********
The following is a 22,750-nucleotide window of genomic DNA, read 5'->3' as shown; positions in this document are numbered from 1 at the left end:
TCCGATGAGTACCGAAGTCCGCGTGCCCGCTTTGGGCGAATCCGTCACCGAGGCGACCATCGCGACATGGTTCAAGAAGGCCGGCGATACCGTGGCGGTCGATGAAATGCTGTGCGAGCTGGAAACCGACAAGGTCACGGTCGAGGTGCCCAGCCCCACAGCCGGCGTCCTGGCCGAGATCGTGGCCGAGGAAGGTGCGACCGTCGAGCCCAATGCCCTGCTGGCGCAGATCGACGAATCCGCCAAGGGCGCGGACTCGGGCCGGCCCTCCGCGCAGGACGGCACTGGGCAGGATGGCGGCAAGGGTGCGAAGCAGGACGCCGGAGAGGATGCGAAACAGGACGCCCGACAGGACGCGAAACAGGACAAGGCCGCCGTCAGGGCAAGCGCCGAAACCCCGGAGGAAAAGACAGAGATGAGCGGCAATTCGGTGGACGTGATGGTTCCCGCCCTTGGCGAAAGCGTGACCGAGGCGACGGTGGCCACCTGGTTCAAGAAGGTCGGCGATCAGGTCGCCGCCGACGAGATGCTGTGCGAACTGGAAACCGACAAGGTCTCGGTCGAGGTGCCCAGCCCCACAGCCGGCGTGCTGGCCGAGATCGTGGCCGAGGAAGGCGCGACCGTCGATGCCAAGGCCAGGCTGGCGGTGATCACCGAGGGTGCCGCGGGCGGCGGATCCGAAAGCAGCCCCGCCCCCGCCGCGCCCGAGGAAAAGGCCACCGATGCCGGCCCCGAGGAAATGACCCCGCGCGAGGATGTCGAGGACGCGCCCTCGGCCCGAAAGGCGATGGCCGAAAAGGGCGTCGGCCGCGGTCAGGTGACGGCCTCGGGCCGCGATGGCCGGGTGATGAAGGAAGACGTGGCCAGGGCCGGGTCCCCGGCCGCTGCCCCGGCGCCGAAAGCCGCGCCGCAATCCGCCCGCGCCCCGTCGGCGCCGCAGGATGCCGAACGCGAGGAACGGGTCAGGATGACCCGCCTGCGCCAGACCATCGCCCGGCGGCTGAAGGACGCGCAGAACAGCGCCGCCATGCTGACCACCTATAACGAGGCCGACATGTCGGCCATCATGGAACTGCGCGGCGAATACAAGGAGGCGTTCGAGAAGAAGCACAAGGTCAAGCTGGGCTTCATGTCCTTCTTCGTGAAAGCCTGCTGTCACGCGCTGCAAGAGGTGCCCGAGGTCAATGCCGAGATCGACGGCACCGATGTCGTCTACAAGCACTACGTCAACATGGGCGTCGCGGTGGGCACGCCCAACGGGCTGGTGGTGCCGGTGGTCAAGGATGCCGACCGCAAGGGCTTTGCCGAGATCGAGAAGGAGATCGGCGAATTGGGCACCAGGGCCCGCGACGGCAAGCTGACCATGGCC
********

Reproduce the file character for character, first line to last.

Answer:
The following is a 22,750-nucleotide window of genomic DNA, read 5'->3' as shown; positions in this document are numbered from 1 at the left end:
TCCGATGAGTACCGAAGTCCGCGTGCCCGCTTTGGGCGAATCCGTCACCGAGGCGACCATCGCGACATGGTTCAAGAAGGCCGGCGATACCGTGGCGGTCGATGAAATGCTGTGCGAGCTGGAAACCGACAAGGTCACGGTCGAGGTGCCCAGCCCCACAGCCGGCGTCCTGGCCGAGATCGTGGCCGAGGAAGGTGCGACCGTCGAGCCCAATGCCCTGCTGGCGCAGATCGACGAATCCGCCAAGGGCGCGGACTCGGGCCGGCCCTCCGCGCAGGACGGCACTGGGCAGGATGGCGGCAAGGGTGCGAAGCAGGACGCCGGAGAGGATGCGAAACAGGACGCCCGACAGGACGCGAAACAGGACAAGGCCGCCGTCAGGGCAAGCGCCGAAACCCCGGAGGAAAAGACAGAGATGAGCGGCAATTCGGTGGACGTGATGGTTCCCGCCCTTGGCGAAAGCGTGACCGAGGCGACGGTGGCCACCTGGTTCAAGAAGGTCGGCGATCAGGTCGCCGCCGACGAGATGCTGTGCGAACTGGAAACCGACAAGGTCTCGGTCGAGGTGCCCAGCCCCACAGCCGGCGTGCTGGCCGAGATCGTGGCCGAGGAAGGCGCGACCGTCGATGCCAAGGCCAGGCTGGCGGTGATCACCGAGGGTGCCGCGGGCGGCGGATCCGAAAGCAGCCCCGCCCCCGCCGCGCCCGAGGAAAAGGCCACCGATGCCGGCCCCGAGGAAATGACCCCGCGCGAGGATGTCGAGGACGCGCCCTCGGCCCGAAAGGCGATGGCCGAAAAGGGCGTCGGCCGCGGTCAGGTGACGGCCTCGGGCCGCGATGGCCGGGTGATGAAGGAAGACGTGGCCAGGGCCGGGTCCCCGGCCGCTGCCCCGGCGCCGAAAGCCGCGCCGCAATCCGCCCGCGCCCCGTCGGCGCCGCAGGATGCCGAACGCGAGGAACGGGTCAGGATGACCCGCCTGCGCCAGACCATCGCCCGGCGGCTGAAGGACGCGCAGAACAGCGCCGCCATGCTGACCACCTATAACGAGGCCGACATGTCGGCCATCATGGAACTGCGCGGCGAATACAAGGAGGCGTTCGAGAAGAAGCACAAGGTCAAGCTGGGCTTCATGTCCTTCTTCGTGAAAGCCTGCTGTCACGCGCTGCAAGAGGTGCCCGAGGTCAATGCCGAGATCGACGGCACCGATGTCGTCTACAAGCACTACGTCAACATGGGCGTCGCGGTGGGCACGCCCAACGGGCTGGTGGTGCCGGTGGTCAAGGATGCCGACCGCAAGGGCTTTGCCGAGATCGAGAAGGAGATCGGCGAATTGGGCACCAGGGCCCGCGACGGCAAGCTGACCATGGCC